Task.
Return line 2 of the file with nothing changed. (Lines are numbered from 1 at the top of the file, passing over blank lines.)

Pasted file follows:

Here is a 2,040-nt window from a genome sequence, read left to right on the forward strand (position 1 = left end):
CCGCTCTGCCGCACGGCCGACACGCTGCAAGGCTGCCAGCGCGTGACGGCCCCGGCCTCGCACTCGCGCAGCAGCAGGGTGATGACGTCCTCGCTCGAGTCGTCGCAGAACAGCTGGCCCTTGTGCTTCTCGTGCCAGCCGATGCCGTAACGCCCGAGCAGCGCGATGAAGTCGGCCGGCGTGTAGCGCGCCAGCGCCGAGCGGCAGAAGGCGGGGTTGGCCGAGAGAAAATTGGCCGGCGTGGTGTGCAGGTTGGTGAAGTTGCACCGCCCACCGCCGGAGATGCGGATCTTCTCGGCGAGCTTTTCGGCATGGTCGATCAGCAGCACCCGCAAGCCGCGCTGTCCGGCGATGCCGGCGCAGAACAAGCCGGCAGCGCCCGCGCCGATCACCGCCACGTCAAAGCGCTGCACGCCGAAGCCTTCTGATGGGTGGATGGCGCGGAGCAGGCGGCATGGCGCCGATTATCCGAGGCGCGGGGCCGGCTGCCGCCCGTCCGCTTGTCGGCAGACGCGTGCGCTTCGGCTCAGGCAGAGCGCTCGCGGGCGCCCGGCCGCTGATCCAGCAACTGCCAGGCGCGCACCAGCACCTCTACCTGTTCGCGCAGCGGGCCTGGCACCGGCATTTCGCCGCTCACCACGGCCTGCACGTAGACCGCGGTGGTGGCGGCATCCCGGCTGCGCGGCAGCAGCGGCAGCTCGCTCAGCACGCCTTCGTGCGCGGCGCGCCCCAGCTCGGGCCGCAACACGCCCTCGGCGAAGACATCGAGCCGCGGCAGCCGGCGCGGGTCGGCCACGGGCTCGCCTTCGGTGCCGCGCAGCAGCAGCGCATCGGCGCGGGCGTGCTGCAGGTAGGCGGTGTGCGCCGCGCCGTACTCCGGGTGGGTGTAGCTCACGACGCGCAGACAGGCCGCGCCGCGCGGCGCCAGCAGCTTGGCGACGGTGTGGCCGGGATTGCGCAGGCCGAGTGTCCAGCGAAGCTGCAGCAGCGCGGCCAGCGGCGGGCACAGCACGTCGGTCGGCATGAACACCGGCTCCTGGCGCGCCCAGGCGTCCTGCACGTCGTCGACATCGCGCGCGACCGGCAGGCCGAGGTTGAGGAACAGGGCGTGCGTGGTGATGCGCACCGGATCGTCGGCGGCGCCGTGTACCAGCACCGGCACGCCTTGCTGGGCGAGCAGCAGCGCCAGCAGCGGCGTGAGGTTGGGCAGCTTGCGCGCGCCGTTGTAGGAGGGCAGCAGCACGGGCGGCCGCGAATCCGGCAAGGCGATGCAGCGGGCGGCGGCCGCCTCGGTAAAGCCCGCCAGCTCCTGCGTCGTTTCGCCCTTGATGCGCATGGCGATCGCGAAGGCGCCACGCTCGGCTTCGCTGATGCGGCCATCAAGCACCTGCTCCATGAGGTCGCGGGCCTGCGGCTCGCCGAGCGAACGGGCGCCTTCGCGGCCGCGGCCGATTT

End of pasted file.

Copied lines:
CCGCTCTGCCGCACGGCCGACACGCTGCAAGGCTGCCAGCGCGTGACGGCCCCGGCCTCGCACTCGCGCAGCAGCAGGGTGATGACGTCCTCGCTCGAGTCGTCGCAGAACAGCTGGCCCTTGTGCTTCTCGTGCCAGCCGATGCCGTAACGCCCGAGCAGCGCGATGAAGTCGGCCGGCGTGTAGCGCGCCAGCGCCGAGCGGCAGAAGGCGGGGTTGGCCGAGAGAAAATTGGCCGGCGTGGTGTGCAGGTTGGTGAAGTTGCACCGCCCACCGCCGGAGATGCGGATCTTCTCGGCGAGCTTTTCGGCATGGTCGATCAGCAGCACCCGCAAGCCGCGCTGTCCGGCGATGCCGGCGCAGAACAAGCCGGCAGCGCCCGCGCCGATCACCGCCACGTCAAAGCGCTGCACGCCGAAGCCTTCTGATGGGTGGATGGCGCGGAGCAGGCGGCATGGCGCCGATTATCCGAGGCGCGGGGCCGGCTGCCGCCCGTCCGCTTGTCGGCAGACGCGTGCGCTTCGGCTCAGGCAGAGCGCTCGCGGGCGCCCGGCCGCTGATCCAGCAACTGCCAGGCGCGCACCAGCACCTCTACCTGTTCGCGCAGCGGGCCTGGCACCGGCATTTCGCCGCTCACCACGGCCTGCACGTAGACCGCGGTGGTGGCGGCATCCCGGCTGCGCGGCAGCAGCGGCAGCTCGCTCAGCACGCCTTCGTGCGCGGCGCGCCCCAGCTCGGGCCGCAACACGCCCTCGGCGAAGACATCGAGCCGCGGCAGCCGGCGCGGGTCGGCCACGGGCTCGCCTTCGGTGCCGCGCAGCAGCAGCGCATCGGCGCGGGCGTGCTGCAGGTAGGCGGTGTGCGCCGCGCCGTACTCCGGGTGGGTGTAGCTCACGACGCGCAGACAGGCCGCGCCGCGCGGCGCCAGCAGCTTGGCGACGGTGTGGCCGGGATTGCGCAGGCCGAGTGTCCAGCGAAGCTGCAGCAGCGCGGCCAGCGGCGGGCACAGCACGTCGGTCGGCATGAACACCGGCTCCTGGCGCGCCCAGGCGTCCTGCACGTCGTCGACATCGCGCGCGACCGGCAGGCCGAGGTTGAGGAACAGGGCGTGCGTGGTGATGCGCACCGGATCGTCGGCGGCGCCGTGTACCAGCACCGGCACGCCTTGCTGGGCGAGCAGCAGCGCCAGCAGCGGCGTGAGGTTGGGCAGCTTGCGCGCGCCGTTGTAGGAGGGCAGCAGCACGGGCGGCCGCGAATCCGGCAAGGCGATGCAGCGGGCGGCGGCCGCCTCGGTAAAGCCCGCCAGCTCCTGCGTCGTTTCGCCCTTGATGCGCATGGCGATCGCGAAGGCGCCACGCTCGGCTTCGCTGATGCGGCCATCAAGCACCTGCTCCATGAGGTCGCGGGCCTGCGGCTCGCCGAGCGAACGGGCGCCTTCGCGGCCGCGGCCGATTT